theta = 0.6
X = st.binom(n, theta)
print('E[X] = {0:1.2f}'.format(X.var()))
print('Compare to n * theta = {0:1.2f}'.format(n * theta * (1 - theta)))

E[X] = 1.20
Compare to n * theta = 1.20


Let’s plot the same things we plotted for the categorical:

fig, ax = plt.subplots()
xs = np.arange(n+1)
ax.vlines(xs, 0, X.pmf(xs), label='PMF of $X$')
mu = X.expect()
std = X.std()
low = mu - 2 * std
up = mu + 2 * std
ax.plot(mu, 0, 'ro', label='$\mu = \mathbf{E}[X]$')
ax.plot(low, 0, 'gx', label='$\mu - 2\sigma$')
ax.plot(up, 0, 'md', label='$\mu + 2\sigma$')
ax.set_xlabel('$x$')
ax.set_ylabel('$p(x)$')
ax.set_title(r'Binomial$(n={0:d}, \theta={1:1.2f})$'.format(n, theta))
plt.legend(loc='upper left');


### Questions¶

• Rerun the case of the Binomial with $$n=50$$. Does the shape of the PMF you get look familiar?

## Example: Variance of a Poisson random variable¶

$X\sim \operatorname{Poisson}(\lambda).$

Finding this variance is also non-trival. But it is:

$\mathbf{V}[X] = \lambda.$

Wait a second!!! Didn’t we say that the variance has the square units of $$X$$. If you paid attention the expectation of $$X$$ was also $$\lambda$$. How is it even possible? Well, it is because $$X$$ has no units… It’s just numbers counting events.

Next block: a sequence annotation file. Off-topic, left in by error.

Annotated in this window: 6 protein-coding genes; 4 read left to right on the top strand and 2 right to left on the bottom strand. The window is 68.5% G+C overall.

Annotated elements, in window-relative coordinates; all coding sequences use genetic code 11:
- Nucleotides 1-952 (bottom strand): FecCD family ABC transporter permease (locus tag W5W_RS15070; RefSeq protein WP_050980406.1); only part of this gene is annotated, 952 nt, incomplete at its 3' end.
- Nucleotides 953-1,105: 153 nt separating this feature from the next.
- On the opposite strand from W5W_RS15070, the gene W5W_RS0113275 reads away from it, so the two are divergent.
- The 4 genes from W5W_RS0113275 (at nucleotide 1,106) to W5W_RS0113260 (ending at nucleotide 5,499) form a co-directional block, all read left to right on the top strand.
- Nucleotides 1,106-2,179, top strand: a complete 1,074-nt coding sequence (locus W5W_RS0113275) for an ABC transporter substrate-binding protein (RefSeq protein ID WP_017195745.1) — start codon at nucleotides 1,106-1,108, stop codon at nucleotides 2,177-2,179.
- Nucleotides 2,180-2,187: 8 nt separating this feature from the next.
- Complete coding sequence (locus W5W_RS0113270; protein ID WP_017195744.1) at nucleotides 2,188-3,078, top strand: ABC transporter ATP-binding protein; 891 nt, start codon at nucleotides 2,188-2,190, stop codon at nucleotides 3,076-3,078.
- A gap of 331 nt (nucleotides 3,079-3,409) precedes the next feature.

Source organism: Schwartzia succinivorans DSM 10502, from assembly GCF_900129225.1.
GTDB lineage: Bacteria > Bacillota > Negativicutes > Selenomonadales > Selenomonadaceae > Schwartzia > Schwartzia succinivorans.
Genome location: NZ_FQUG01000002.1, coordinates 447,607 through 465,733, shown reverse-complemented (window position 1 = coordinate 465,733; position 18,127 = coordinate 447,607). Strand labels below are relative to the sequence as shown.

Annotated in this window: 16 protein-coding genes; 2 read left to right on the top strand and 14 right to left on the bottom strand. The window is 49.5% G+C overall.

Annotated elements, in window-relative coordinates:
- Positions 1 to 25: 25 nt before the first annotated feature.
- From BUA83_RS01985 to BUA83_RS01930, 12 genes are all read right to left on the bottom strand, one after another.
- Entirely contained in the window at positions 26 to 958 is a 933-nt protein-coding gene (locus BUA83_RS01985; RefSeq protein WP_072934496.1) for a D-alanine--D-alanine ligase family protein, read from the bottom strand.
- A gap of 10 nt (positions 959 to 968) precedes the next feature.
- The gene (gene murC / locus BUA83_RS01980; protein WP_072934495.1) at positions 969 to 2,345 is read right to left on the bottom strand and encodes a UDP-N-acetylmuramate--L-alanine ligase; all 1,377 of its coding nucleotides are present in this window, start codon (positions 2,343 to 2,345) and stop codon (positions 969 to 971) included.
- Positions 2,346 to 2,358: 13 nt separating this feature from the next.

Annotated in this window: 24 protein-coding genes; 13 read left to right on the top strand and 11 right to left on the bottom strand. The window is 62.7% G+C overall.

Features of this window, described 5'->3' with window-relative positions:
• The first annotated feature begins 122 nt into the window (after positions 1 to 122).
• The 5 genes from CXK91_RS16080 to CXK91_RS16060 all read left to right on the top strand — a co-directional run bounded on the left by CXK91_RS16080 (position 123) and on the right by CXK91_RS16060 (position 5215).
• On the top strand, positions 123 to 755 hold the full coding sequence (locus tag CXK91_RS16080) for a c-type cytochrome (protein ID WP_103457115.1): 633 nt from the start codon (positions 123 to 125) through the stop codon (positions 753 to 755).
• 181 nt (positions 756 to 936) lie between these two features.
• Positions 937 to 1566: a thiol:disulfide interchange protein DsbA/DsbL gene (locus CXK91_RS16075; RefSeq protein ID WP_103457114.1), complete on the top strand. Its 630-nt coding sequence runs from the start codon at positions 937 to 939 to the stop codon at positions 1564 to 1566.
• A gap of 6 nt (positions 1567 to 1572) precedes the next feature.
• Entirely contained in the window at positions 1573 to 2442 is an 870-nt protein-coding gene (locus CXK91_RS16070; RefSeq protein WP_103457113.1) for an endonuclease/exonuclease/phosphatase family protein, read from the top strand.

Let’s also do it in scipy.stats:

lam = 2.0
X = st.poisson(lam)
print('E[X] = {0:1.2f}'.format(X.var()))

E[X] = 2.00


And let’s visualize everything together like before:

fig, ax = plt.subplots()
xs = np.arange(X.ppf(0.9999)) # I will explain this later
ax.vlines(xs, 0, X.pmf(xs), label='PMF of $X$')
mu = X.expect()
std = X.std()
low = mu - 2 * std
up = mu + 2 * std
ax.plot(mu, 0, 'ro', label='$\mu = \mathbf{E}[X]$')
ax.plot(low, 0, 'gx', label='$\mu - 2\sigma$')
ax.plot(up, 0, 'md', label='$\mu + 2\sigma$')
ax.set_xlabel('$x$')
ax.set_ylabel('$p(x)$')
ax.set_title(r'Poisson$(\lambda={0:1.2f})$'.format(lam))
plt.legend(loc='upper right');


### Question¶

• Rerun the case for the Poisson with a rate parameter $$\lambda = 50$$. Does the shape look familiar?